Caver Federal Saving Bank corporate office building located at 75 W. 125th Street (257459)
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A tragic accident took place last weekend that culminated in the loss of the life of Erica Imbasciani. Imbasciani was struck and killed by a vehicle being driven by someone impaired by illegal drugs, who tried to flee but was apprehended a short distance from the scene. He will have his day in court and we all hope that justice will be appropriately served. But to the family of the victim, a life of sorrow begins.

As a result of this tragic accident, many have reached out to Manhattan Community Board 9 (MCB9) suggesting that we immediately accept the changes that the Department of Transportation had proposed to change the streetscape and traffic flow on Amsterdam Avenue. This has led to verbal attacks by individuals and organizations against board members and the existence of community boards themselves. Many people were unable to separate the tragic incident that took Imbasciani’s life from the measured steps necessary to implement a traffic change plan. Let me be clear: the anger directed toward the board is misdirected and uncalled for. The young lady’s tragic death was caused by an impaired driver, as per police investigations, therefore if we were to prevent this tragedy, addressing illegal substance use in our community would be the right recourse.

It is inflammatory to claim that the streetscape changes would have prevented an impaired driver from striking Imbasciani. When such claims are made, there appears to be another agenda behind it. It was demoralizing to see this death used in a way to advance an agenda. To take the higher moral ground of affirming the tragedy was an unfortunate accident, but also ensuring that any change in the streetscape would be one that best serve the community was a path too difficult to take.

On that larger agenda of improving street safety, MCB9 has been in discussion with DOT on improving transit safety in West Harlem in general and specifically on Amsterdam Avenue. For two years, we engaged in discussions with DOT regarding changes on Broadway, and prior to that Riverside Drive. These changes included the removal of one lane, adding turning bays, restricting parking in certain areas, and other alterations to increase safety and pedestrian traverse of the avenue. On Riverside Drive these changes resulted in an increase in rush hour traffic on the southbound lane. These changes need to be better researched—we have asked on numerous occasions for a health and asthma assessment to anticipate the effects of slower, idling traffic. These requests were dismissed out of hand. As such we were left to acquire resources and personnel to conduct these assessments; in doing so the process becomes delayed but the best outcome is assured. Suggestions for traffic calming could include adjusting the traffic lights, by making the green light stage shorter, but it would in effect reduce the speed at which the vehicles travel.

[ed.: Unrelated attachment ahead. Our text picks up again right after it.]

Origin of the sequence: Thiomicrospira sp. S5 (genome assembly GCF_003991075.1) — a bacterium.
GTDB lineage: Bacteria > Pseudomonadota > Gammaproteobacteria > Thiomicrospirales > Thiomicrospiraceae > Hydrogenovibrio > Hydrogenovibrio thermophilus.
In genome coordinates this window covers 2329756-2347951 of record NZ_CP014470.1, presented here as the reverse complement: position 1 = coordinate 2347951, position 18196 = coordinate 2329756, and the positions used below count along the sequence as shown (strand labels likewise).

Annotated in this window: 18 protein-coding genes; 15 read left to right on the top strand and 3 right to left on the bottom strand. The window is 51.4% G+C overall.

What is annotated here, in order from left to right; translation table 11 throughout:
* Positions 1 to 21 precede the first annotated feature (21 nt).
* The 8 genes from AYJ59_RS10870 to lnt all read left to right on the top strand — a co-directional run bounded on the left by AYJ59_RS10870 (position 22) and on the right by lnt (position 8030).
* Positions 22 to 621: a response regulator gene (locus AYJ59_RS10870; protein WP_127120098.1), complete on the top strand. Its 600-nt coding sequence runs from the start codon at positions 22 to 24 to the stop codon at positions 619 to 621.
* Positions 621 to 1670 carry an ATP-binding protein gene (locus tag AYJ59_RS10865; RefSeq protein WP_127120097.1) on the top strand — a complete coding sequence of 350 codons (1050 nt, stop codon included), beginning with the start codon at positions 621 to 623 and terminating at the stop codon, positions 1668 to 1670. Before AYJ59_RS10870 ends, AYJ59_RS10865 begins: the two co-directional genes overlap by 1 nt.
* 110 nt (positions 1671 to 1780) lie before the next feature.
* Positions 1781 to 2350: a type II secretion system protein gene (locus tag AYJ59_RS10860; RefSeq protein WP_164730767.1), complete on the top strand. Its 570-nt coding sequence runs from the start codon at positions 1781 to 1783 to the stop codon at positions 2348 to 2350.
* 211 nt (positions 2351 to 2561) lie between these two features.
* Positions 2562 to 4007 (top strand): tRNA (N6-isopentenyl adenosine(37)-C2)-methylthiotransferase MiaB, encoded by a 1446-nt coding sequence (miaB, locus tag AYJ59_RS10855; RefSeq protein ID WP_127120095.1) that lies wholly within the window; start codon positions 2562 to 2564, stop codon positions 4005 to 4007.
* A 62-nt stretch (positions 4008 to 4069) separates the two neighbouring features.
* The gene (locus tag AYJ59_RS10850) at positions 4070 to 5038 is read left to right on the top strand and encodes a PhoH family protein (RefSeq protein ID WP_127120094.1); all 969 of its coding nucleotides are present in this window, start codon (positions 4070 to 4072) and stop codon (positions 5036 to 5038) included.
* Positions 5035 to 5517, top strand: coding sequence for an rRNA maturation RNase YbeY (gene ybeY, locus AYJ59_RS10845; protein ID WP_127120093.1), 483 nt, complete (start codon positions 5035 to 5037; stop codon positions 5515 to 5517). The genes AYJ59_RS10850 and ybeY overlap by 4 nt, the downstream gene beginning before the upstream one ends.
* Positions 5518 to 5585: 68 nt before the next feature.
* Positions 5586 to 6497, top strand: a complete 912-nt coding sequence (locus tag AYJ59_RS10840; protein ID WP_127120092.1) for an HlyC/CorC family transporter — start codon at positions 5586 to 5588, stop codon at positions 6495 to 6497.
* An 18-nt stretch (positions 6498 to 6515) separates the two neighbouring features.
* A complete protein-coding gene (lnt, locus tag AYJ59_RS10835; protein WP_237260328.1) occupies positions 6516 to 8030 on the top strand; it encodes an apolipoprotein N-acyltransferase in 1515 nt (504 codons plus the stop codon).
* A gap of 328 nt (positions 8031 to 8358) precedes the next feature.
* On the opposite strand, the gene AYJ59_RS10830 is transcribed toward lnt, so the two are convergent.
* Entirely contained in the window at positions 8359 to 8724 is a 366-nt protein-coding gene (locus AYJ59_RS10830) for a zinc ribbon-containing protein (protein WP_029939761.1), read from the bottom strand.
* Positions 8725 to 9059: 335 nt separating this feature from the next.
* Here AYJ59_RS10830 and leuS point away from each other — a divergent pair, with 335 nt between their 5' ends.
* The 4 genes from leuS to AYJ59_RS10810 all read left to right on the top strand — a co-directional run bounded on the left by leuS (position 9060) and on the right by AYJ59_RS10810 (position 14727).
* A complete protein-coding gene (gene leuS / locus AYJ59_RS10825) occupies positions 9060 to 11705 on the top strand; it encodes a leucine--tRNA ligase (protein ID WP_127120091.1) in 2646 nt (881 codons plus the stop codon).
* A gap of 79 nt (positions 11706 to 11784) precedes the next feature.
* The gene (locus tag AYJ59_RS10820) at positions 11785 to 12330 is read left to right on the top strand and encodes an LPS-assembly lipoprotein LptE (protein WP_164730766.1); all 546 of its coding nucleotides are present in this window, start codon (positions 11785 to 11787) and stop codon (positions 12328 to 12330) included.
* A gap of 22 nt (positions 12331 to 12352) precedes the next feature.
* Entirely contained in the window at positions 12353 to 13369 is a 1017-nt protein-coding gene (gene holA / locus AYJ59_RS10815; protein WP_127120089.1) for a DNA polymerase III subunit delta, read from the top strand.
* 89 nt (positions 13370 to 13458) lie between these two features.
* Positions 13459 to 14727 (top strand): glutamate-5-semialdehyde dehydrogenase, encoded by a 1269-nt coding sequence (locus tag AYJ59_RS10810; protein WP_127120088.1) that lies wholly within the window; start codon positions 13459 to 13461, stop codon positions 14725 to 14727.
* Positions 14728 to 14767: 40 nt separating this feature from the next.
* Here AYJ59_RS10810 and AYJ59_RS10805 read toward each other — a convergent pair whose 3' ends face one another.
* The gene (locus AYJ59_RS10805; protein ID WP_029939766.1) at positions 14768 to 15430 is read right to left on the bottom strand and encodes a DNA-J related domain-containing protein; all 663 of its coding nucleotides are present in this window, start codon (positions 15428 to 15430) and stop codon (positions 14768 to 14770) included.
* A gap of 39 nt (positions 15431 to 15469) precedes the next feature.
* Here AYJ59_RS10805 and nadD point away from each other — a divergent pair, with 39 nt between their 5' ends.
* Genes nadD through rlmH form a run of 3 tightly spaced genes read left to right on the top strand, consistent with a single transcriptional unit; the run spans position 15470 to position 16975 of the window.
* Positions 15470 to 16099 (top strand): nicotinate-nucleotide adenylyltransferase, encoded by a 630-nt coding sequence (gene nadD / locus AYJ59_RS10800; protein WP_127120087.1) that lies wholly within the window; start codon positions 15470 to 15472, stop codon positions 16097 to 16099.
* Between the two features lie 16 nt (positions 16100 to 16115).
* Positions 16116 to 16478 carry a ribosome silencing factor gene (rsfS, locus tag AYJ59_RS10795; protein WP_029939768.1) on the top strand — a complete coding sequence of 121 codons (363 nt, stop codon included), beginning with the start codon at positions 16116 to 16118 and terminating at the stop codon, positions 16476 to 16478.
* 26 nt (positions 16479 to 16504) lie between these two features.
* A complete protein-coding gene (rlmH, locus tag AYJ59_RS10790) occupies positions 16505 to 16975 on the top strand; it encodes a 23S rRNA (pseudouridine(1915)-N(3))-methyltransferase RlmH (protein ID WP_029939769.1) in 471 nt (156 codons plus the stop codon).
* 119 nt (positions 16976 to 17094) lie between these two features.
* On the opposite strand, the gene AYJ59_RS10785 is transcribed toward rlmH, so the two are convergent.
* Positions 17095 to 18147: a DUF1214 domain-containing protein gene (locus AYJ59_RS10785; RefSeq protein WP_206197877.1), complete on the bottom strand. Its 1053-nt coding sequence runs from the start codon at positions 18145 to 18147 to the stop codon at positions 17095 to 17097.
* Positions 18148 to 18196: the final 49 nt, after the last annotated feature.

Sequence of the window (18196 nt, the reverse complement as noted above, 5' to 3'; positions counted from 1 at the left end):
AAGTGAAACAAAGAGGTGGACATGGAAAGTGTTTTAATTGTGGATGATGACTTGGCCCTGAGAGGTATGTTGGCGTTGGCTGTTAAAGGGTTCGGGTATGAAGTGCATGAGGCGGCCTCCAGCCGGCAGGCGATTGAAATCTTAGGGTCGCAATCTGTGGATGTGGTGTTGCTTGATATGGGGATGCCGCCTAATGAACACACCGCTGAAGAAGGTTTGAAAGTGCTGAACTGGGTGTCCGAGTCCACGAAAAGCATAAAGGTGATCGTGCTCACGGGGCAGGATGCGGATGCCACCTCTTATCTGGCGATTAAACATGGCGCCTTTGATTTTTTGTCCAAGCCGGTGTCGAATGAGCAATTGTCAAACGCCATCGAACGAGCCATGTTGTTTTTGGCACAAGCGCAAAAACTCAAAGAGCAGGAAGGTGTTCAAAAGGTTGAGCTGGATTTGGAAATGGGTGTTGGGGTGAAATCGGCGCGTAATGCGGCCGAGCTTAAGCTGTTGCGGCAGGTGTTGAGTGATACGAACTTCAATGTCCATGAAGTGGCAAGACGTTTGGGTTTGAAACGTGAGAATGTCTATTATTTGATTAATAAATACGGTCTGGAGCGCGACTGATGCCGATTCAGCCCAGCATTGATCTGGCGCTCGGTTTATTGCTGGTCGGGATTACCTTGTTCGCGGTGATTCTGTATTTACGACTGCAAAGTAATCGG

In supporting the implementation of these changes, we requested changes to contentious turns and other mitigating factors that the board and many area residents felt was not in the best service of the community. Unfortunately, few of the recommendations suggested by the board were implemented. Currently, there is a similar ongoing discussion, with numerous presentations and press conferences extolling the benefit of the change that is proposed on Amsterdam Avenue, with a similar removal of one lane and other factors.

As expressed in a recent resolution that passed, the board unanimously supports safety improvement on the Amsterdam Avenue corridor. We support the removal of a lane, the introduction of a bike lane, but also asked that the ongoing studies be conducted to address emission and pollution increase, that enforcement be accompanied by any changes and that DOT be receptive to changes based on ongoing reporting and feedbacks loops. In essence, if the changes were not helpful that DOT be prepared to reverse these changes.

But let us also be clear, the changes that would have been implemented via this new plan would not have had an impact on this tragedy. In demonstrating the importance of traffic safety, MCB9 created a taskforce during summer of 2018 with the sole purpose of identifying an equitable and holistic way to improve safety on our streets. Therefore, the board is adamant that this tragedy should not be used to force these measures on the community without ensuring that there is sufficient and appropriate enforcement.

The Hon. Padmore John serves as chair of Manhattan Community Board 9.